The Directorate Fellows Program

A life-changing opportunity to work in conservation

U.S. Fish and Wildlife Service
6 min readAug 5, 2021
dirt trail featuring flat grasslands and a forest and mountain range background and blue skies with some clouds
A trail out in Herman’s Gulch, Colorado. Credit: Amy Walsh

Are you an active college or graduate student interested in joining the U.S. Fish and Wildlife Service? Well, the Directorate Fellows Program may just be your golden ticket.

“Growing up, I always had an admiration for wildlife,” said Dimitri Pappas, fish and wildlife biologist for the Carlsbad Fish and Wildlife Office. “I was always so impressed that animals didn’t have grocery stores — that they were responsible for surviving off their surroundings. The moment I learned species have gone extinct from human-related causes, was the moment I knew that my dream would involve helping them.”

Pappas, along with many others, is a former directorate fellow who landed a job at the Service after graduating from the University of Maryland, College Park, with a degree in wildlife ecology and management.

Dimitri sits on a cement fence in front of a beach
Dimitri Pappas at La Jolla Shores in San Diego, California. Credit: Dimitri Pappas

“Now I work in an Ecological Services office, implementing the Endangered Species Act. I’m even at the table working on a lot of these projects where endangered species are impacted, and I couldn’t feel more fortunate pursuing a career that aligns with my passion.”

The Fellowship is a Direct Hire Authority program that includes an 11-week project for current students at the rising senior undergraduate or graduate school level. Upon successful completion of the program, along with degree conferral, participants may be directly appointed without competition to full time, permanent positions in the Service.

“If you want to work in the field of conservation and government, apply to the Directorate Fellows Program,” said Pappas. “In my mind, there’s no better way to access this opportunity.”

tern chick with a new band being help close to the camera
Dimitri Pappas conducted common tern breeding surveys and banding during his internship in Maryland. Credit: Dimitri Pappas

Many fellows who join the program not only come from around the nation, but also have diverse backgrounds, including those like former fellow and fish and wildlife biologist Sandra Hamilton, who ended up switching career goals after working for years in veterinary medicine. Hamilton, who graduated from the University of California, San Diego with a degree in ecology, behavior and evolution and minor in global health, also works for the Carlsbad Fish and Wildlife Office.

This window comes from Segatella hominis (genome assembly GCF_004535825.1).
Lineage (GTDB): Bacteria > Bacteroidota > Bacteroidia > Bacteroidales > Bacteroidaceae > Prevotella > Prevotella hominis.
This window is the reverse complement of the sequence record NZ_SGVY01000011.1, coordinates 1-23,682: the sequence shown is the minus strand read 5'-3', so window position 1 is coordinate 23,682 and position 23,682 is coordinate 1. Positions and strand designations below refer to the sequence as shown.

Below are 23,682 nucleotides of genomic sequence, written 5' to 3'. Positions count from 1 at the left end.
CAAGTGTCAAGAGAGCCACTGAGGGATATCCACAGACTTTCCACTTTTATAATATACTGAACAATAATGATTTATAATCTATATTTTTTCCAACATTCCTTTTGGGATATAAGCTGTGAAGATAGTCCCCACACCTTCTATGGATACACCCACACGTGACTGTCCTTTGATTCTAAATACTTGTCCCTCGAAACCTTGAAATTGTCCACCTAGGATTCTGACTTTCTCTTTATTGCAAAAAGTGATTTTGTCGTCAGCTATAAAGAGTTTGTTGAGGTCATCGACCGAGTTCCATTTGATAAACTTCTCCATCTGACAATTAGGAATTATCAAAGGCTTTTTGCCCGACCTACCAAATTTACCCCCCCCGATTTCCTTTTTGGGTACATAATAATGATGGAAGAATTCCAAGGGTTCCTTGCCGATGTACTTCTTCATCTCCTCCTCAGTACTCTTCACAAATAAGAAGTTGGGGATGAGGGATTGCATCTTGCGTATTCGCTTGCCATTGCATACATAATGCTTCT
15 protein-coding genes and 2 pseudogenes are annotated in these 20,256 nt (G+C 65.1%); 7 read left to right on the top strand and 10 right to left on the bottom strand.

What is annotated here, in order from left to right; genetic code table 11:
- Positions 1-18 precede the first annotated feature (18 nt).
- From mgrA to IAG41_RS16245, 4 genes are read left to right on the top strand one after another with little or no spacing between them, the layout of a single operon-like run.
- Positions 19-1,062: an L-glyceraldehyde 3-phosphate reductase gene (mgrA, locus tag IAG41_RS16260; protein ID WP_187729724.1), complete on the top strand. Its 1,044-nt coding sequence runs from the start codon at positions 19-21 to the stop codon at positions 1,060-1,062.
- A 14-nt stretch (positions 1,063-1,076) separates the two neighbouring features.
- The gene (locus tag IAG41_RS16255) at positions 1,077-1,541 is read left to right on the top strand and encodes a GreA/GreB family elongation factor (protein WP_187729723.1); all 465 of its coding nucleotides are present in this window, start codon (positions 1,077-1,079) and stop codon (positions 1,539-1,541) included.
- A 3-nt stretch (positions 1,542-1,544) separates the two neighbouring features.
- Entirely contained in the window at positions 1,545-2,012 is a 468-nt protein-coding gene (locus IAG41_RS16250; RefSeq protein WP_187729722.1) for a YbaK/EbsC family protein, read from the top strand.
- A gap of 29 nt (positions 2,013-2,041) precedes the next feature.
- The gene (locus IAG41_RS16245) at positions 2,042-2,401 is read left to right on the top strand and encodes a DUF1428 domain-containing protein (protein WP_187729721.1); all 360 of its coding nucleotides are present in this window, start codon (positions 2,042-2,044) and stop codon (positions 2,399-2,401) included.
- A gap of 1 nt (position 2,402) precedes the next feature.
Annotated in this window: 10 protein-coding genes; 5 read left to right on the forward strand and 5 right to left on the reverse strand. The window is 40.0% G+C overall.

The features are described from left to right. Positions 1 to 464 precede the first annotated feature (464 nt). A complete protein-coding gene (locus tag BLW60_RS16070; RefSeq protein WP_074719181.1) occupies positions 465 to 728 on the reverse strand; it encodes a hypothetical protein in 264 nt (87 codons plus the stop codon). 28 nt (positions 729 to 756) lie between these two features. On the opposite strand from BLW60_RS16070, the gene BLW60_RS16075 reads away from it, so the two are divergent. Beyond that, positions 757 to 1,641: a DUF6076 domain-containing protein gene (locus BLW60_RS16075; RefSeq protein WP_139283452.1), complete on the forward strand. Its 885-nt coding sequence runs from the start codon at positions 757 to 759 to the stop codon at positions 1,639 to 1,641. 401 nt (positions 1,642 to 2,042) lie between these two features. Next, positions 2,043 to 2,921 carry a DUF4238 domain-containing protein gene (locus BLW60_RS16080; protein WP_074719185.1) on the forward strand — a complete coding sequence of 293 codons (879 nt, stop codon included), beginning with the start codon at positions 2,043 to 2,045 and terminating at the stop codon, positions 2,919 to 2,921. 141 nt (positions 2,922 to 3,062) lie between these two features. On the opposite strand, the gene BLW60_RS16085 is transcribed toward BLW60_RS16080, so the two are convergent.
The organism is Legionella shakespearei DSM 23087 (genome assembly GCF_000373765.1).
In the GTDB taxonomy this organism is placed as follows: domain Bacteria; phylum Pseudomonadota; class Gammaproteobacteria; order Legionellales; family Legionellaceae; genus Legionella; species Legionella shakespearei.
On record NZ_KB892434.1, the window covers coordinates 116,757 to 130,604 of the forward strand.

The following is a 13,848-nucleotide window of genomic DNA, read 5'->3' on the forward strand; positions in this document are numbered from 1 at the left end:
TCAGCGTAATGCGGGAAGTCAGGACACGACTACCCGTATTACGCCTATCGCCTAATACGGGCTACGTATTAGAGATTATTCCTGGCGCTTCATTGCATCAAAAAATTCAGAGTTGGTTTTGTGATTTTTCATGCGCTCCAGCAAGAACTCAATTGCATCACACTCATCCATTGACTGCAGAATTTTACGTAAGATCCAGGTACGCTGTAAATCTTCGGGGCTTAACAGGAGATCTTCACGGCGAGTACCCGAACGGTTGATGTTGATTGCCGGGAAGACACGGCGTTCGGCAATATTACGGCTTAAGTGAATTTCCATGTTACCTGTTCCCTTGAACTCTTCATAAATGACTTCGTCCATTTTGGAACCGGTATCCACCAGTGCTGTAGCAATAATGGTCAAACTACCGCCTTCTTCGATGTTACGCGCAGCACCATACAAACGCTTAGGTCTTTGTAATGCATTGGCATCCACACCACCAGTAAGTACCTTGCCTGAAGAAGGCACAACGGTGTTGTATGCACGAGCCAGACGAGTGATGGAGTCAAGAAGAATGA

Sandra with her dog that looks like a pitbull mix in front of an ocean and yellow flowers
Sandra Hamilton and Biggie at Sunset Cliffs Natural Park in San Diego, California.

“Finding out about this program was 100% pure chance and luck,” said Hamilton. “I received an email that mentioned ‘Paid summer internship,’ and thought that’s totally up my alley since I was supporting myself by going to school and working full time. I applied not knowing much about the Service and once I got in and learned what the Service does, I instantly knew I wanted a career here.

“For my project, I wrote a species report for the light-footed Ridgway’s rail, an endangered marsh bird. I had the opportunity to go out in the field and see the rail captive rearing program that I’m now involved in. The whole internship was completely serendipitous and one of the best experiences that I could have asked for — especially since it translated to the job I have now.”

Sandra holding a young rail
Sandra Hamilton helping with a rail release at the Tijuana Estuary during her fellowship. Credit: Sandra Hamilton/USFWS

For others, the Fellowship program brought even more awareness to the various positions the Service offers, as well as exposure to new places and broadening perspectives.